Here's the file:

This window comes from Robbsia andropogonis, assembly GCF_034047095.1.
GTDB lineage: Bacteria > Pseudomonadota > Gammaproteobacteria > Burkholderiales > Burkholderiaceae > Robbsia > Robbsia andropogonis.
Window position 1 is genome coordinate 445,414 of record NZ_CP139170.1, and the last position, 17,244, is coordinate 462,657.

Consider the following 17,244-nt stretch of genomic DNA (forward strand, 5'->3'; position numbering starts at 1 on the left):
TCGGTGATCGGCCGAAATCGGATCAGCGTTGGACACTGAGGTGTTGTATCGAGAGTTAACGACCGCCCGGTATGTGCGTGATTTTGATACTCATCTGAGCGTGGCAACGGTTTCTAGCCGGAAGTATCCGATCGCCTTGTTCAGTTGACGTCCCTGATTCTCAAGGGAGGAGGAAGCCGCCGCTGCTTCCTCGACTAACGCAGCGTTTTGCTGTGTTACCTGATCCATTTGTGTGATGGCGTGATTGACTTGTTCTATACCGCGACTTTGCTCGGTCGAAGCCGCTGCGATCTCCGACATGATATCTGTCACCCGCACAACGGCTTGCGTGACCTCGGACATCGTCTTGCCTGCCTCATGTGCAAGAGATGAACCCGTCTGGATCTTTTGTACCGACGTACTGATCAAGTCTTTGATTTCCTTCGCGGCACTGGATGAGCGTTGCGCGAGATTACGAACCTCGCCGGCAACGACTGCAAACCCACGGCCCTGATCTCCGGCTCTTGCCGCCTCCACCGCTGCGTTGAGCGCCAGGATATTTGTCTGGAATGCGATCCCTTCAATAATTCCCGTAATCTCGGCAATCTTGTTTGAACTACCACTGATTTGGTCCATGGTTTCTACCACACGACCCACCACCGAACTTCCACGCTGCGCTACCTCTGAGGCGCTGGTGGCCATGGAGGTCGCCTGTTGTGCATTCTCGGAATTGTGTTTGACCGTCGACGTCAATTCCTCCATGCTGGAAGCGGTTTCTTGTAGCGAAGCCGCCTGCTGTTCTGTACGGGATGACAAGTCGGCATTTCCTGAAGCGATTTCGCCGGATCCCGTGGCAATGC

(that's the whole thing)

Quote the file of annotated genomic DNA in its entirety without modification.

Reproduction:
This window comes from Robbsia andropogonis, assembly GCF_034047095.1.
GTDB lineage: Bacteria > Pseudomonadota > Gammaproteobacteria > Burkholderiales > Burkholderiaceae > Robbsia > Robbsia andropogonis.
Window position 1 is genome coordinate 445,414 of record NZ_CP139170.1, and the last position, 17,244, is coordinate 462,657.

Consider the following 17,244-nt stretch of genomic DNA (forward strand, 5'->3'; position numbering starts at 1 on the left):
TCGGTGATCGGCCGAAATCGGATCAGCGTTGGACACTGAGGTGTTGTATCGAGAGTTAACGACCGCCCGGTATGTGCGTGATTTTGATACTCATCTGAGCGTGGCAACGGTTTCTAGCCGGAAGTATCCGATCGCCTTGTTCAGTTGACGTCCCTGATTCTCAAGGGAGGAGGAAGCCGCCGCTGCTTCCTCGACTAACGCAGCGTTTTGCTGTGTTACCTGATCCATTTGTGTGATGGCGTGATTGACTTGTTCTATACCGCGACTTTGCTCGGTCGAAGCCGCTGCGATCTCCGACATGATATCTGTCACCCGCACAACGGCTTGCGTGACCTCGGACATCGTCTTGCCTGCCTCATGTGCAAGAGATGAACCCGTCTGGATCTTTTGTACCGACGTACTGATCAAGTCTTTGATTTCCTTCGCGGCACTGGATGAGCGTTGCGCGAGATTACGAACCTCGCCGGCAACGACTGCAAACCCACGGCCCTGATCTCCGGCTCTTGCCGCCTCCACCGCTGCGTTGAGCGCCAGGATATTTGTCTGGAATGCGATCCCTTCAATAATTCCCGTAATCTCGGCAATCTTGTTTGAACTACCACTGATTTGGTCCATGGTTTCTACCACACGACCCACCACCGAACTTCCACGCTGCGCTACCTCTGAGGCGCTGGTGGCCATGGAGGTCGCCTGTTGTGCATTCTCGGAATTGTGTTTGACCGTCGACGTCAATTCCTCCATGCTGGAAGCGGTTTCTTGTAGCGAAGCCGCCTGCTGTTCTGTACGGGATGACAAGTCGGCATTTCCTGAAGCGATTTCGCCGGATCCCGTGGCAATGC